CARTERET COUNTY, N.C. (WITN) -More than 100 stakeholders from around the state recently gathered in New Bern for a summit on the importance of coastal water quality, with the goal of the meeting to help identify solutions to improve degrading water quality all throughout the state’s coastal ecosystems.
Eliza Wilczek, Submerged Aquatic Vegetation Campaign Coordinator says, “We have so much evidence from areas like the Chowan that have these algal blooms that can pop up overnight and really halt the way of life for fisherman that are out working in those waters.”
Poor water quality isn’t just being blamed for fish kills, closed shellfish harvesting waters, or even those algal blooms, it’s also killing an unseen but critical part of the coastal ecosystems.
Dr. Jud Kenworthy, research marine scientist says, “These SAVs are environmental engineers once they are growing and healthy they control the environment they grow in, they trap sediments, they stabilize the bottom and they protect our shoreline by attenuating currents and waves so once they are gone those services are gone.”
SAV, or submerged aquatic vegetation, also known as seagrasses, are the lifelines for a number of animals. Scientists say one acre of seagrass supports 40,000 fish and even more crabs, shrimp, and other species, that’s why communities like Beaufort joined in on the conversation.
Sharon Harker, Beaufort Mayor, says, “A lot of times when people come to Beaufort they see all of that beauty but we also want to educate not just our citizens but our visitors how important it is for us to maintain that. We all bear a responsibility for water quality.”
But the grasses require a lot of sunlight. Dr. Jesse Jarvis, UNCW Associate Professor says, “Seagrasses or SAV need a lot of light compared to land plants, they need between 4 and 29% of all of the light that hits the water to make it to the bottom whereas your land plants only need about 2%.”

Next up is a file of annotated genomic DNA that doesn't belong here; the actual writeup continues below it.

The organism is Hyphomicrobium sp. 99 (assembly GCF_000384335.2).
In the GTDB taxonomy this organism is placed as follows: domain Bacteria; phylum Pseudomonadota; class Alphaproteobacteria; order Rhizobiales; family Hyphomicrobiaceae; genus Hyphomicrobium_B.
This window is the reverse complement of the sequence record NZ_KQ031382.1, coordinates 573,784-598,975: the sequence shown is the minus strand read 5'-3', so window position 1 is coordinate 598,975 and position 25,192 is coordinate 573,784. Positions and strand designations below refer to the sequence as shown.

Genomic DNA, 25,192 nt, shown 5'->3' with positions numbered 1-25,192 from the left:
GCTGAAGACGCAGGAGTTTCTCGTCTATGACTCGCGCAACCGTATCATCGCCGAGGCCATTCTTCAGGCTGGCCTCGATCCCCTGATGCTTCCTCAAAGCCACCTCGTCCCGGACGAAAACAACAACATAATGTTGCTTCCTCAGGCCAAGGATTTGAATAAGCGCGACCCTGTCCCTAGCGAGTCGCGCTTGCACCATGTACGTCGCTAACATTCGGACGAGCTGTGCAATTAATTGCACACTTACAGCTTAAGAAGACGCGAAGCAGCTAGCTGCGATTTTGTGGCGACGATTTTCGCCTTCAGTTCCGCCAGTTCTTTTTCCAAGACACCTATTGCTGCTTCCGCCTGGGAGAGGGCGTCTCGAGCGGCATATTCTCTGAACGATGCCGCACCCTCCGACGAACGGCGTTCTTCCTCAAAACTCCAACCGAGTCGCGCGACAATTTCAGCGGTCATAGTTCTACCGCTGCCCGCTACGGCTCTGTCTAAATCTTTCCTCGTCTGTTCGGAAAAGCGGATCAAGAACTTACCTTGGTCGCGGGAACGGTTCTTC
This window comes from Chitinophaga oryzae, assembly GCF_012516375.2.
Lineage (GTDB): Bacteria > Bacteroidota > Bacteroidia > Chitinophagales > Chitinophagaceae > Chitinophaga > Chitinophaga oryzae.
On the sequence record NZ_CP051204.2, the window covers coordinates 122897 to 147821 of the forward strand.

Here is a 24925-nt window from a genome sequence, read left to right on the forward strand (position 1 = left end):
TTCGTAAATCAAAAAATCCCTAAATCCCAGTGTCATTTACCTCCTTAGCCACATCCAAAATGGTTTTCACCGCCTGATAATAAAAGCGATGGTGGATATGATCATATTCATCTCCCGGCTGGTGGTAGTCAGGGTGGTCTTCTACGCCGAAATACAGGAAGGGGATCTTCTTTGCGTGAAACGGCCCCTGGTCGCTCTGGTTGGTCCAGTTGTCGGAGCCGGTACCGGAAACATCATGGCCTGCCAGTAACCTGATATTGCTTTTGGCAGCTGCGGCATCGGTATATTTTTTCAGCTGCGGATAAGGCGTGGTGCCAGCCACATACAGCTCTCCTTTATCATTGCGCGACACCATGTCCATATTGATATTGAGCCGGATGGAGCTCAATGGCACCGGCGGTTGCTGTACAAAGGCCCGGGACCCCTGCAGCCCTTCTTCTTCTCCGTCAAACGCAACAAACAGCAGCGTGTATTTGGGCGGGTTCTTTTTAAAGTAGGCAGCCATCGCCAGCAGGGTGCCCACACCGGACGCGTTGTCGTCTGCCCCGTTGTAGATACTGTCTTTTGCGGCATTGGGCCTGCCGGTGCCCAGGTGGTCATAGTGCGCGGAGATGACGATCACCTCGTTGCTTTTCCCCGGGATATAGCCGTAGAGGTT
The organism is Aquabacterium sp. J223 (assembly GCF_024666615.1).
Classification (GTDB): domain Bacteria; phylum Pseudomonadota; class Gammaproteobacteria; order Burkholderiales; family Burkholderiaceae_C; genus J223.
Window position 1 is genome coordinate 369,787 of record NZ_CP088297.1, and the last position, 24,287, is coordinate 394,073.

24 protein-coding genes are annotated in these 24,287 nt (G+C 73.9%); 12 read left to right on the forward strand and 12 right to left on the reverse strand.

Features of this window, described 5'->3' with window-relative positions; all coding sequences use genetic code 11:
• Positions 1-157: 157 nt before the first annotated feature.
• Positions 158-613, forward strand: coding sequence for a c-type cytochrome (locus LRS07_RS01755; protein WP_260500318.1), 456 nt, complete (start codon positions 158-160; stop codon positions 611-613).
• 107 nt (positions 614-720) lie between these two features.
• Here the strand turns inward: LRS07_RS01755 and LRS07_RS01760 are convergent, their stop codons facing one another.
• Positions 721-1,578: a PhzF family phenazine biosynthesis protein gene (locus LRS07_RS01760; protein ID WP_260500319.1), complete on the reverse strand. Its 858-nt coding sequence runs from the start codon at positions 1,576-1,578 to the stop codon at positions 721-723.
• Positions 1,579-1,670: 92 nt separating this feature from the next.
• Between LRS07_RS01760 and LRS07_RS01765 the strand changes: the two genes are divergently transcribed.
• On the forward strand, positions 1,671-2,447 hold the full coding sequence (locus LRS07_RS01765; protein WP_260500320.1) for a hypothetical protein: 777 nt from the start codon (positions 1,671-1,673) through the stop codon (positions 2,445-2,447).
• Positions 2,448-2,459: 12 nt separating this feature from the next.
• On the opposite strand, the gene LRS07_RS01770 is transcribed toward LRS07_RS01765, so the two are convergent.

Scientists have been sounding the alarm that these grasses are easier to protect than to try and bring back.
Dr. Jarvis says, “We have tried so many different ways to restore SAV, and it’s just really hard to do because we’re trying to restore plants where the reason they declined is still there.”
Experts explain that having seagrasses and good coastal water quality actually provide a massive contribution to not only the ecosystem but also the economy.
Dr. Kenworthy says, “A thing people don’t realize is the economic value of that resource and the services it provides both the intrinsic value for the natural ecosystem plus an enormous amount of economic value on the order of billions of dollars per year to our local and regional economies through fisheries, through tourism, through wildlife.”
That’s why it’s not surprising to see a wide range of businesses, groups, and organizations coming together to figure out exactly what they can do to improve water quality and protect coastal waters.
Dr. Kenworthy says, “Our goal is to get ahead of the curve, protect what we have and let them take care of themselves by us keeping the water quality in a state that they can grow, survive, and reproduce in.”
Harker says, “Good water quality is critical for our long-term survival.”
Experts say the summit involved commercial fishermen, farmers, and local governments which shows that more and more people agree there is a problem and now state leaders are ready to act on it.
On November 9th the Environmental Management Commission’s water quality committee will be meeting to consider creating a water clarity standard that will complement stakeholder action.
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